Researching a family-owned restaurant always uncovers a story. In the case of Wilma's Patio, it spans over 30 years on picturesque Balboa Island. Wilma passed away earlier this year, but her establishment lives on thanks to daughter Sheri, plus her kitchen and dining room family.
How long have you been in business?
We have been in business since September 1982; we just had our 32nd anniversary!
Why did the restaurant move in 1997?
Because of a lawsuit for ADA (Americans Disability Act) we were too small too correct space issues. Plus, our clientele had grown. So we "grew up" into a larger space.
Fellow Bay Area transplant and Kroft co-founder/co-owner Stephen Le teaches us the value of reading (and Excel?) in the second part of his interivew.
Read the first half of our interview with Stephen over here.
And now, on to part two . . .
Hardest lesson you've learned:
Don't let criticism break you down.
If you haven't tried the Kroft yet, it's all good. They are making their way across Orange County, with Tustin opening next month. While I may feel a tinge of guilt when inhaling their cheese curds, a friend's commentary always rings true, "If you're going to eat bad, it better taste good." So I'll start this interview by thanking Stephen Le (and Matthew, his partner-in-crime) for a menu I have trouble saying no to.
How did the name come about?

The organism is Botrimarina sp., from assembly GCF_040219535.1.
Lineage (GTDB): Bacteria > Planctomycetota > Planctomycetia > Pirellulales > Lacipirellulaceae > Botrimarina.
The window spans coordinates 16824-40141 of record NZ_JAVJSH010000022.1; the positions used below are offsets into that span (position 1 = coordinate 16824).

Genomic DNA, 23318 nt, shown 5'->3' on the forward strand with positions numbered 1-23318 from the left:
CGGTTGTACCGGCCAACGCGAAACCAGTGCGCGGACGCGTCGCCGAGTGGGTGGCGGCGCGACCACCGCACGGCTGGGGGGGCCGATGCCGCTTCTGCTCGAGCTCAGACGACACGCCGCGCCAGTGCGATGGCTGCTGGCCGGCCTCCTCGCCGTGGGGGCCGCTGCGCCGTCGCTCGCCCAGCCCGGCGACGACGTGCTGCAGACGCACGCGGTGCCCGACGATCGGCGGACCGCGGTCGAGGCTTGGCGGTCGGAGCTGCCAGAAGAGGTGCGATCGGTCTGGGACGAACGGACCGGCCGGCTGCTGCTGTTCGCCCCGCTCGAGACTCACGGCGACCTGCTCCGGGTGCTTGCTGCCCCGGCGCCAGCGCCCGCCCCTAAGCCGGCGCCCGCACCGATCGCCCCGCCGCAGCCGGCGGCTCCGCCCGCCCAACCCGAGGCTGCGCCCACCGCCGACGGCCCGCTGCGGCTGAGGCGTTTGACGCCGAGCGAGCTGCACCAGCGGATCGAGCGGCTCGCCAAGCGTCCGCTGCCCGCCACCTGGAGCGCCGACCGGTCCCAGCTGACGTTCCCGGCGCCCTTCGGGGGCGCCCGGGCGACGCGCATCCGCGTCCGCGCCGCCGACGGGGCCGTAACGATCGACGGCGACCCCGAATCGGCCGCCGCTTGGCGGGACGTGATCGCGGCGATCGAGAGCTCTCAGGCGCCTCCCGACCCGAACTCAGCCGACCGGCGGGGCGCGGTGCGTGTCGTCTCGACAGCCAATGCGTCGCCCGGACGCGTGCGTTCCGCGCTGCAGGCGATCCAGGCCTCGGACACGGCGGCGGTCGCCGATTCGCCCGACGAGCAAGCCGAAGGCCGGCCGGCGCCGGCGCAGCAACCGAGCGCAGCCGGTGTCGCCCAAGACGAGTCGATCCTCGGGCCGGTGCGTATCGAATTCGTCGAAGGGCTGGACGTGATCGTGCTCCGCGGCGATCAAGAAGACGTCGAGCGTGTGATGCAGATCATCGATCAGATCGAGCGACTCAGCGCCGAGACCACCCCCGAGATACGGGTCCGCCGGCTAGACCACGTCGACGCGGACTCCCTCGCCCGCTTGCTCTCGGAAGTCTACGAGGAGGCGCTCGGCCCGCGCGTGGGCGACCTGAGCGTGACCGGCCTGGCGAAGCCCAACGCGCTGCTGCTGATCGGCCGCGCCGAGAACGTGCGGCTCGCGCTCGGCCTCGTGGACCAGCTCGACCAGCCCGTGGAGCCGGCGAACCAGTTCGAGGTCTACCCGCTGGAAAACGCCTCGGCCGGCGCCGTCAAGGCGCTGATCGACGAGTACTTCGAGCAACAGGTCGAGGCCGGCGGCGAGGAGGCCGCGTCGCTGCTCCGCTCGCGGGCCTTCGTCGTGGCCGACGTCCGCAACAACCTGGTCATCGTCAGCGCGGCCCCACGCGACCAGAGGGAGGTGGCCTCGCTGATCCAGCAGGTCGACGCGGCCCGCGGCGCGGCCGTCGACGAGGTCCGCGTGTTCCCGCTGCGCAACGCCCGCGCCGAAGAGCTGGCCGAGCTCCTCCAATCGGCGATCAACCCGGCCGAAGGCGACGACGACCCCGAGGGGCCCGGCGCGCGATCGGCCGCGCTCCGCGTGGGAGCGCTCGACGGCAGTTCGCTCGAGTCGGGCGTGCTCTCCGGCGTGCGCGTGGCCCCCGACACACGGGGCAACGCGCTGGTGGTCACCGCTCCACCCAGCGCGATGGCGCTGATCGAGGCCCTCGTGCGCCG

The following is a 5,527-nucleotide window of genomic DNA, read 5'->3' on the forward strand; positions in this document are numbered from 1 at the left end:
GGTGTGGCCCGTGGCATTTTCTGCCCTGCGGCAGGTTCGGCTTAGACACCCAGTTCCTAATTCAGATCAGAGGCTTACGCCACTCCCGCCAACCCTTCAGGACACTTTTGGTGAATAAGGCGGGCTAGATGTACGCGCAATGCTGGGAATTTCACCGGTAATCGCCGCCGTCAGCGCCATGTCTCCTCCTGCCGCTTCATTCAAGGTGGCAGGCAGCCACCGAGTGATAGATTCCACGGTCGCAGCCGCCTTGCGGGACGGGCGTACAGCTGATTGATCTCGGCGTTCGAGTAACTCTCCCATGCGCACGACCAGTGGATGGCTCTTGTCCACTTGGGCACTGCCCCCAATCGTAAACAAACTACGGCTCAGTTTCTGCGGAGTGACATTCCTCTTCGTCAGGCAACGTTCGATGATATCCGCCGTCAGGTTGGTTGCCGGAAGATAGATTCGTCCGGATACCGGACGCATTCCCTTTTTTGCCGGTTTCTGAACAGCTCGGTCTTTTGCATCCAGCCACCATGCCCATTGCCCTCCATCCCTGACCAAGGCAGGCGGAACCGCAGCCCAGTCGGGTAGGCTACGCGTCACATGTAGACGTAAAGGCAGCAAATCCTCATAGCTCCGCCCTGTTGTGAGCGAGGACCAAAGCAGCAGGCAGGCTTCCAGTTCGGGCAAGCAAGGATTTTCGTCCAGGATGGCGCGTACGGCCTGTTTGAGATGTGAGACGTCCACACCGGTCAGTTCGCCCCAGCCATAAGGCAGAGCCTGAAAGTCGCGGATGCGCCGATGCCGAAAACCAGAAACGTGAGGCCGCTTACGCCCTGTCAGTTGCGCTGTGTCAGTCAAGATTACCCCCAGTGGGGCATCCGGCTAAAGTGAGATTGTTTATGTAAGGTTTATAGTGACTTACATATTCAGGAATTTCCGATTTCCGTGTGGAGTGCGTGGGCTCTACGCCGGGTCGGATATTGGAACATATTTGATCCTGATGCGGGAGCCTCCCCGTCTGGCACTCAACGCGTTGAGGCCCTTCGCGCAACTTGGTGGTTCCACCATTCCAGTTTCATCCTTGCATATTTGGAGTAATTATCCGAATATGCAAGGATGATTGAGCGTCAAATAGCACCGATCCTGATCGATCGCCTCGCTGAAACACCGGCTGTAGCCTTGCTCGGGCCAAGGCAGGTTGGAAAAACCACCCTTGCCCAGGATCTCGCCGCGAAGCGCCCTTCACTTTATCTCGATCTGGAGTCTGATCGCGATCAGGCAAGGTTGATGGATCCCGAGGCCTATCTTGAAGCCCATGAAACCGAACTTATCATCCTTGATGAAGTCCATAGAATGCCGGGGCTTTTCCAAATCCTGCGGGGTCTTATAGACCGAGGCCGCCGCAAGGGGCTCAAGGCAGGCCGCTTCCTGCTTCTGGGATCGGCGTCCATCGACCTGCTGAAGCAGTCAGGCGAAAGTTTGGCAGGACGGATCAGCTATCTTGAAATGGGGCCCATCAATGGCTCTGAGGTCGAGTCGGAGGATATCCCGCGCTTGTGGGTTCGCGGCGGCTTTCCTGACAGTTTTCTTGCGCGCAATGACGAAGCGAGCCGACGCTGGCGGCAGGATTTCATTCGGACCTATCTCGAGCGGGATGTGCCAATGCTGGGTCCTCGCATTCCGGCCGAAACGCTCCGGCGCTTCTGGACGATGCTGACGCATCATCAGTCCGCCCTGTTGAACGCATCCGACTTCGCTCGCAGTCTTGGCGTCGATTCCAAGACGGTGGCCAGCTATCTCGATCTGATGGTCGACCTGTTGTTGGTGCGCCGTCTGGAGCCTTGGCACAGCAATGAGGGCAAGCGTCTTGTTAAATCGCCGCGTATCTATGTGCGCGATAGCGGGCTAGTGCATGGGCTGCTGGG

Naming our establishment was definitely the most grueling part of starting up. We brainstormed day and night over months at a time, and agreed that it is our intention to support local farmers within our community. The word "croft" with a "C" is defined as a small, enclosed farm or pasture near a house or small tenant farm. It feels fitting to us to be called the Kroft.
I can learn more about a subject by sitting down with them for 20 minutes than they'll ever admit to on paper. Fortunately, I prefer the social interaction over email exchanges any day. Casey is no exception, as he reminisces about previous employers and goes over our assortment of questions. I grill him on just a few more inquiries before finishing my glass of red.
Read our interview with Casey that started yesterday over here.
And then finish it with the Q & A below . . . .
Hardest lesson you've learned:
The balance between cooking for the guest and cooking for yourself (still learning).
Casey Overton is a person I always heard about, but never actually met. As executive chef at The Loft inside Montage Resort, his modern cuisine is one that I've always appreciated. An interview long overdue, Casey's many talents growing up influence his creative menu.
Best culinary tip for the home cook:
Finishing most dishes with fresh herbs and/or acidity is one of the keys to making your food taste like it came from a restaurant.
One food you can't live without:
That is a tough question, but it would probably have to be cheese. There are so many different styles, tastes and textures. Cheese is simply amazing.
This week's dynamic duo power through the rest of our questioning with the greatest of ease. In fact, the longer we read about Ellen and Mario, the more their twist at the end makes sense.